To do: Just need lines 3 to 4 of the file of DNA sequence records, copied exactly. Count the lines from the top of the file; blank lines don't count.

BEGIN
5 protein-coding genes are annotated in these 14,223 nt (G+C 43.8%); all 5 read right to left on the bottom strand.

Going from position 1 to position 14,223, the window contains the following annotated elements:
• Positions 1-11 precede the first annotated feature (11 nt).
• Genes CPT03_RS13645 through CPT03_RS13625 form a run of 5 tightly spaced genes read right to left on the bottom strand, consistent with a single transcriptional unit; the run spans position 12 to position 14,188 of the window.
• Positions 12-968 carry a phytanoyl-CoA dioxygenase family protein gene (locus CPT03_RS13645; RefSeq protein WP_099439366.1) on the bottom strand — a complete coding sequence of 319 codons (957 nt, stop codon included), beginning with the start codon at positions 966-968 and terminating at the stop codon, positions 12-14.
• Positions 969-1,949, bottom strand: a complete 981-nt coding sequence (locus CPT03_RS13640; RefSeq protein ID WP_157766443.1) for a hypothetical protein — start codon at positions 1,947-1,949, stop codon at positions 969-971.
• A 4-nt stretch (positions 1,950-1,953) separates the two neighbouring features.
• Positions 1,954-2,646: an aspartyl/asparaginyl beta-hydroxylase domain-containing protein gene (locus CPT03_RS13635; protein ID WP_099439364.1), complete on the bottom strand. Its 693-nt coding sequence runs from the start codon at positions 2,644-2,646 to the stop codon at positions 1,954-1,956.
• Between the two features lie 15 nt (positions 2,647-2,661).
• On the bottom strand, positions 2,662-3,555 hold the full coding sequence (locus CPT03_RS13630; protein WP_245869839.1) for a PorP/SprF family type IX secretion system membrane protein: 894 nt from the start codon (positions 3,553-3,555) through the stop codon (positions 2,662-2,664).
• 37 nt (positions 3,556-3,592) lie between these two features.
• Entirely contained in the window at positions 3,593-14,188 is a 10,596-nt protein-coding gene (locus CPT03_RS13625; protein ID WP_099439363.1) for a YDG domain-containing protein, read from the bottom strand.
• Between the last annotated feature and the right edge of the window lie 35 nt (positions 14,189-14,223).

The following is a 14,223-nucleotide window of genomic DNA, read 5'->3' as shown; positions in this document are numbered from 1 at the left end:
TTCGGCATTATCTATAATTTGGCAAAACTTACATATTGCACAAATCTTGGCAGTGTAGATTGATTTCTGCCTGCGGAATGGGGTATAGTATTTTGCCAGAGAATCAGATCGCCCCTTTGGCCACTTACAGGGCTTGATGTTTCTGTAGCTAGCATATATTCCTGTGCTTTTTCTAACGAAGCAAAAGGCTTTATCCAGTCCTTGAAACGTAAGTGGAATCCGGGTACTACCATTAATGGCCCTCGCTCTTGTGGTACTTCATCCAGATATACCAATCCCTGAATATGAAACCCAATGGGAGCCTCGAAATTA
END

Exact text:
• Positions 1-11 precede the first annotated feature (11 nt).
• Genes CPT03_RS13645 through CPT03_RS13625 form a run of 5 tightly spaced genes read right to left on the bottom strand, consistent with a single transcriptional unit; the run spans position 12 to position 14,188 of the window.